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Belles debate the usefulness of Trumper

| Monday, December 3, 2018

Senior Kerry Rose McDonald entered Trumper, the 24-hour computer cluster facility located in the basement of the Saint Mary’s library, around 11:30 p.m. one evening to print a document. She said she knew who was going to be there working for the entire night as soon as she glanced around.

“I see the snacks spread,” she said. “I see the blankets. I see the hoodies. Girls taking naps on the couch. It’s a little early for that, but they’re already in full Trumper mode.”

McDonald said she knew of the late nights that some Belles — who she refers to as “Trumpernites” — spend in Trumper to get assignments done that are typically due the following day. She said she too has spent a long night there with classmates, beginning work at 1 a.m. and finishing at 6:30 a.m.

As soon as McDonald printed her assignment that night, she said, she sent a message to her best friend, junior Anna Babiak:

“I have to be honest,” McDonald said in her message. “I was so inspired, I genuinely wished I had my backpack with me, so I could stay and crank out some homework. I felt so bad leaving my soldiers out there in the battlefield. I felt them look at me with envy as I simply came for a quick, printing visit.

“That’s the sense of community, pride and belonging you feel when you’re a Trumpernite,” she said.

“And I will never feel that,” Babiak said in response.

Babiak said she does not understand how students can work in Trumper, citing many reasons she does not enjoy the space.

“I don’t work productively down there — there is a lot wrong with it,” Babiak said. “Number one: the lighting. Horrible. There’s zero natural light. No windows. You feel like you’re in a dungeon, maybe even a prison. I will concede that the computers are nice. The chairs? Horrible. So uncomfortable and old. They need new chairs.”

Though Babiak does not enjoy the space, she said she is happy others can feel a sense of camaraderie in Trumper.

“For me, I feel a sense of stress,” she said. “Having everybody down there, furiously working away — I also don’t do well hearing all these side conversations. My mind is very distracted. I can’t focus. I get very little done. And I have tried. I have tried Trumper.”

Babiak said she does not frequently visit Trumper, and one of her worst trips there was with McDonald.

“The one night that we went together was probably my worst because I was very stressed that night and we were picking classes that night, and I just had a huge assignment I had to do and I wasn’t being super productive,” she said.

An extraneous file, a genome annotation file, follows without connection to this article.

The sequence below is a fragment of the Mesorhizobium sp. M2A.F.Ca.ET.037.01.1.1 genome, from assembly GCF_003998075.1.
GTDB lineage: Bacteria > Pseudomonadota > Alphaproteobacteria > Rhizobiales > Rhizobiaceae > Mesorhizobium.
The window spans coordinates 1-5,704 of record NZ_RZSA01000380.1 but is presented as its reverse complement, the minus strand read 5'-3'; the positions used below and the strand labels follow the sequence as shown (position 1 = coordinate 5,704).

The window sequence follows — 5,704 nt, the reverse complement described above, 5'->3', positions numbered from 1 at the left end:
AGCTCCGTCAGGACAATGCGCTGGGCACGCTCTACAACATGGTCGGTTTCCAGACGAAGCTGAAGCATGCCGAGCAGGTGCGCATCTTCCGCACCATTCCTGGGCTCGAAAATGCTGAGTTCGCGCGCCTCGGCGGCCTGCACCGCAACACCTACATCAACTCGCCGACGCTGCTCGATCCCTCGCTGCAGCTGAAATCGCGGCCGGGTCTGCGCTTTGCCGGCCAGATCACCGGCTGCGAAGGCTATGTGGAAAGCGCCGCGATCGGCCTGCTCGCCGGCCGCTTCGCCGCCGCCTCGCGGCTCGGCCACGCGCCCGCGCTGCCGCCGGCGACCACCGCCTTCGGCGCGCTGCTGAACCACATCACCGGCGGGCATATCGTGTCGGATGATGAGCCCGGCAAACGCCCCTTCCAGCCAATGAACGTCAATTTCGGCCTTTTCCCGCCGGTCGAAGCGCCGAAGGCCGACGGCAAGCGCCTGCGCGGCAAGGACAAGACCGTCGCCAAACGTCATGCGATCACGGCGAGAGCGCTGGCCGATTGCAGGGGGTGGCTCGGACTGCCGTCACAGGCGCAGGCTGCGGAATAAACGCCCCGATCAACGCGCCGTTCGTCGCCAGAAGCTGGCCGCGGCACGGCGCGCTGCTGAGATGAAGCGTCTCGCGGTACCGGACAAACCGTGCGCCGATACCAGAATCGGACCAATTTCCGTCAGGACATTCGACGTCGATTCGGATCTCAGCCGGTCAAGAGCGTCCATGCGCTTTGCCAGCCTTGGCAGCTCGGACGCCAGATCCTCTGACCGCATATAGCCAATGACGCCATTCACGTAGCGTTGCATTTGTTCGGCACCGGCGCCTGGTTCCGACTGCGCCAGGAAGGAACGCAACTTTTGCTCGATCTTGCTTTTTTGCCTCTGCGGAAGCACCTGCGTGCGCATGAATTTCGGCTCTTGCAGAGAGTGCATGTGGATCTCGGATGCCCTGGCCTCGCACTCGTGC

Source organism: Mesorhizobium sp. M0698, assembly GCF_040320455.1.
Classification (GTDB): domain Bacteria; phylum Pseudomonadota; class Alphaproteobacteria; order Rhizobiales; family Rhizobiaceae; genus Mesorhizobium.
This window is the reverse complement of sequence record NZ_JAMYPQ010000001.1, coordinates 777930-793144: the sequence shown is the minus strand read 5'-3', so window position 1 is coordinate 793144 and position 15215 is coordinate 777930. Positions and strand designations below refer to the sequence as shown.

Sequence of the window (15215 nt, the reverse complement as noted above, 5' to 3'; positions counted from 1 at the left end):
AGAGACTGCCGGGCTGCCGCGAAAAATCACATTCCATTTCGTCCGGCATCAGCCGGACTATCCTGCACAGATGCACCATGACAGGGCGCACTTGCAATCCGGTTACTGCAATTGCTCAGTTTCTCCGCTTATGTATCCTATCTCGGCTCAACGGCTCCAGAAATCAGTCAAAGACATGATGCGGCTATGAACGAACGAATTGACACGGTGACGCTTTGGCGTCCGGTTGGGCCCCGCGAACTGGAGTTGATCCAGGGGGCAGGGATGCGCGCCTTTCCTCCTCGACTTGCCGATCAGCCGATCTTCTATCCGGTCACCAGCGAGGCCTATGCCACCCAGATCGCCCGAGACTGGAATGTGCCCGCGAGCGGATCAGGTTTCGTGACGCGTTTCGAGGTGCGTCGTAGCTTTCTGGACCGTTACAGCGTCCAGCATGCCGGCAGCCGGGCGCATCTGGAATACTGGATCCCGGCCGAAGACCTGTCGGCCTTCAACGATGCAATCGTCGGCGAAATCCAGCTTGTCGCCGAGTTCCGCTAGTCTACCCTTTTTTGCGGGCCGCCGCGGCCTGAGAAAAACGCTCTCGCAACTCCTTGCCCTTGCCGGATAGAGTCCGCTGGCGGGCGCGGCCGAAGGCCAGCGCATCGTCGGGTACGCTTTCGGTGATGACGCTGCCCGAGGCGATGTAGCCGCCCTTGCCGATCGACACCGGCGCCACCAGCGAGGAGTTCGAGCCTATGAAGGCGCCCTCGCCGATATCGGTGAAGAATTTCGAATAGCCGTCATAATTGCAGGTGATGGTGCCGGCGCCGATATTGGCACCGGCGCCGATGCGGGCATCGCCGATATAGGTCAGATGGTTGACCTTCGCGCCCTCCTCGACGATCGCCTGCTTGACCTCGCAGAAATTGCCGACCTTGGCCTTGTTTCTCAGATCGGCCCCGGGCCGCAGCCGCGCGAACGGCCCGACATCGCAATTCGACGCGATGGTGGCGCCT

On the other hand, McDonald said she was “in [her] element” that evening.

“I stayed there after she left,” McDonald said. “I mean, how could I not? It’s an irresistible study place. I feel like when I go there, I enter this energy of productivity. It could be 4 a.m. — that’s why I like that there are no windows, I have no sense of time.”

Babiak disagreed that Trumper’s lack of windows was an upside to the space.

“That’s horrible,” Babiak said. “Again, a dungeon.”

McDonald said she does not let her friend’s criticisms deter her love for the space and her fellow Trumpernites. The conversations and connections she forges with other students help McDonald maintain focus, she said.

“You know what motivates me? … Belles,” McDonald said. “Belles motivate me. So if we’re all crying over the same lit review that we have to write, it’s inspiring. It’s knowing that I’m not in this alone. That’s the whole point. You’re not in it alone. It’s a community. It’s a team effort.”

Babiak said she prefers secluded spaces to study to get her work done efficiently.

“I think I just feel less pressure when I’m by myself and can just do it,” she said. “Also, I don’t enjoy being up late doing things. I only [stay up late] if it’s necessary. I think that’s the difference. I’m not super productive [in Trumper], so I need to be in a place that allows me to be productive.”

McDonald said there are many reasons for her love of Trumper, including “the sense of community, the dedication, the perseverance, the determination to complete these assignments not as one but as a whole.”

Babiak said she cannot support the space by using it herself, but she acknowledges that some students may find solace in Trumper.

“Overall, I just think that the structure of it doesn’t work for me,” she said. “So if there’s a spot where you [can work], you do you. At a certain point, you just have to find a study spot that is productive for you. And no windows and bad lighting and bad seats doesn’t work for me. And smelly bathrooms.”

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